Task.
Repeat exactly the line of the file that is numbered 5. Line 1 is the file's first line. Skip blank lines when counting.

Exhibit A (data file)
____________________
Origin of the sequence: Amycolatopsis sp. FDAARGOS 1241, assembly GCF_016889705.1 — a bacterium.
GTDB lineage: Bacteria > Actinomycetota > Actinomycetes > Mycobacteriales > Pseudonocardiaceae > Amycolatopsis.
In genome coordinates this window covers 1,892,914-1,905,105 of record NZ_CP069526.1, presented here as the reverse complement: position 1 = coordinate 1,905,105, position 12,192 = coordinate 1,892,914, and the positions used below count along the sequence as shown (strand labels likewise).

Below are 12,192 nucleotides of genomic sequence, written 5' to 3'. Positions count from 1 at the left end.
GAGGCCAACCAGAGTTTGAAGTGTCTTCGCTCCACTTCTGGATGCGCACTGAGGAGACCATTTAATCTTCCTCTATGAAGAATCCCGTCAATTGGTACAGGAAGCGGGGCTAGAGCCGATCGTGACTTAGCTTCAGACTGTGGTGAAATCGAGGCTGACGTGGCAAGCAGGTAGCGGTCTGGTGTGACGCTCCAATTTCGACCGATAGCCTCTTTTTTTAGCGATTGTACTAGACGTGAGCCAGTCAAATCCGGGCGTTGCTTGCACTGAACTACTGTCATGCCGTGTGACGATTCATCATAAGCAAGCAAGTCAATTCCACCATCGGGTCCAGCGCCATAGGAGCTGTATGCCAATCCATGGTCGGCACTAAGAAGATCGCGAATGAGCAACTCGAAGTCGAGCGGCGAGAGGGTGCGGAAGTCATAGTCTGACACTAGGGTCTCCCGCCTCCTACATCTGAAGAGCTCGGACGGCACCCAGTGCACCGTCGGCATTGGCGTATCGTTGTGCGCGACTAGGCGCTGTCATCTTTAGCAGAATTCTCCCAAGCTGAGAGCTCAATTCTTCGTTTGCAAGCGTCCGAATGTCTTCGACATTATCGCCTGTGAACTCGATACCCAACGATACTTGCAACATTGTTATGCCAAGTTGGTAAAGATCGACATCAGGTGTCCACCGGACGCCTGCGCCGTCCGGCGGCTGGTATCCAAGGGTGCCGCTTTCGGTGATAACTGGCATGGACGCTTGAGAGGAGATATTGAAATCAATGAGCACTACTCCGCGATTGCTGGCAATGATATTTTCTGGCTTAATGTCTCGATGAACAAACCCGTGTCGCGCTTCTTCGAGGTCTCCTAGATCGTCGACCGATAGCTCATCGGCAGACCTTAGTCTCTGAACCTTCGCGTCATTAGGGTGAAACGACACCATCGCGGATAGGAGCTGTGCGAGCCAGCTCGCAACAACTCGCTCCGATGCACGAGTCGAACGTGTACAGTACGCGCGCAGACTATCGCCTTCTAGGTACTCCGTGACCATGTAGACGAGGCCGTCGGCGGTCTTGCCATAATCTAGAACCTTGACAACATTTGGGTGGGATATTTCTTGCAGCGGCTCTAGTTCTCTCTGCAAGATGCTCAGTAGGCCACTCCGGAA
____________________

GAGGCCAACCAGAGTTTGAAGTGTCTTCGCTCCACTTCTGGATGCGCACTGAGGAGACCATTTAATCTTCCTCTATGAAGAATCCCGTCAATTGGTACAGGAAGCGGGGCTAGAGCCGATCGTGACTTAGCTTCAGACTGTGGTGAAATCGAGGCTGACGTGGCAAGCAGGTAGCGGTCTGGTGTGACGCTCCAATTTCGACCGATAGCCTCTTTTTTTAGCGATTGTACTAGACGTGAGCCAGTCAAATCCGGGCGTTGCTTGCACTGAACTACTGTCATGCCGTGTGACGATTCATCATAAGCAAGCAAGTCAATTCCACCATCGGGTCCAGCGCCATAGGAGCTGTATGCCAATCCATGGTCGGCACTAAGAAGATCGCGAATGAGCAACTCGAAGTCGAGCGGCGAGAGGGTGCGGAAGTCATAGTCTGACACTAGGGTCTCCCGCCTCCTACATCTGAAGAGCTCGGACGGCACCCAGTGCACCGTCGGCATTGGCGTATCGTTGTGCGCGACTAGGCGCTGTCATCTTTAGCAGAATTCTCCCAAGCTGAGAGCTCAATTCTTCGTTTGCAAGCGTCCGAATGTCTTCGACATTATCGCCTGTGAACTCGATACCCAACGATACTTGCAACATTGTTATGCCAAGTTGGTAAAGATCGACATCAGGTGTCCACCGGACGCCTGCGCCGTCCGGCGGCTGGTATCCAAGGGTGCCGCTTTCGGTGATAACTGGCATGGACGCTTGAGAGGAGATATTGAAATCAATGAGCACTACTCCGCGATTGCTGGCAATGATATTTTCTGGCTTAATGTCTCGATGAACAAACCCGTGTCGCGCTTCTTCGAGGTCTCCTAGATCGTCGACCGATAGCTCATCGGCAGACCTTAGTCTCTGAACCTTCGCGTCATTAGGGTGAAACGACACCATCGCGGATAGGAGCTGTGCGAGCCAGCTCGCAACAACTCGCTCCGATGCACGAGTCGAACGTGTACAGTACGCGCGCAGACTATCGCCTTCTAGGTACTCCGTGACCATGTAGACGAGGCCGTCGGCGGTCTTGCCATAATCTAGAACCTTGACAACATTTGGGTGGGATATTTCTTGCAGCGGCTCTAGTTCTCTCTGCAAGATGCTCAGTAGGCCACTCCGGAA